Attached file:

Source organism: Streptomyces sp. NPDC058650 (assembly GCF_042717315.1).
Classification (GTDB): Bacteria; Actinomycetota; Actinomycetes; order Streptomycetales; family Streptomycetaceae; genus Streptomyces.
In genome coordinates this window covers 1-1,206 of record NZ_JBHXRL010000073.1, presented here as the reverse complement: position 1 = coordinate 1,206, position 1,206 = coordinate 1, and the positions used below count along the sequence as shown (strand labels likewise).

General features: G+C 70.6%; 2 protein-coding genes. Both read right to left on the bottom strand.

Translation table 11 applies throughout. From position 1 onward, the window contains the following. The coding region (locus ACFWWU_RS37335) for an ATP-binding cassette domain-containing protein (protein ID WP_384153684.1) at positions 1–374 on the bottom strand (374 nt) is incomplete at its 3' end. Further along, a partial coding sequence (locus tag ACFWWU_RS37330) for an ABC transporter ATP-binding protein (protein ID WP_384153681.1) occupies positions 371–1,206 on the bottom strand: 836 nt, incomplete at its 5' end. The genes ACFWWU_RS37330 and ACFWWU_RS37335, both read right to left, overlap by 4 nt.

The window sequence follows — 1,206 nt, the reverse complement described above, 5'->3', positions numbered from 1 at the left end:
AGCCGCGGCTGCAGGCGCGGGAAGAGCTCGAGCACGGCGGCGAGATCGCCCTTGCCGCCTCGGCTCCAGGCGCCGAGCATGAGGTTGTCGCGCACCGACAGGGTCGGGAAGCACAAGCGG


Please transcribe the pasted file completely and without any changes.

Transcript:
Source organism: Streptomyces sp. NPDC058650 (assembly GCF_042717315.1).
Classification (GTDB): Bacteria; Actinomycetota; Actinomycetes; order Streptomycetales; family Streptomycetaceae; genus Streptomyces.
In genome coordinates this window covers 1-1,206 of record NZ_JBHXRL010000073.1, presented here as the reverse complement: position 1 = coordinate 1,206, position 1,206 = coordinate 1, and the positions used below count along the sequence as shown (strand labels likewise).

General features: G+C 70.6%; 2 protein-coding genes. Both read right to left on the bottom strand.

Translation table 11 applies throughout. From position 1 onward, the window contains the following. The coding region (locus ACFWWU_RS37335) for an ATP-binding cassette domain-containing protein (protein ID WP_384153684.1) at positions 1–374 on the bottom strand (374 nt) is incomplete at its 3' end. Further along, a partial coding sequence (locus tag ACFWWU_RS37330) for an ABC transporter ATP-binding protein (protein ID WP_384153681.1) occupies positions 371–1,206 on the bottom strand: 836 nt, incomplete at its 5' end. The genes ACFWWU_RS37330 and ACFWWU_RS37335, both read right to left, overlap by 4 nt.

The window sequence follows — 1,206 nt, the reverse complement described above, 5'->3', positions numbered from 1 at the left end:
AGCCGCGGCTGCAGGCGCGGGAAGAGCTCGAGCACGGCGGCGAGATCGCCCTTGCCGCCTCGGCTCCAGGCGCCGAGCATGAGGTTGTCGCGCACCGACAGGGTCGGGAAGCACAAGCGG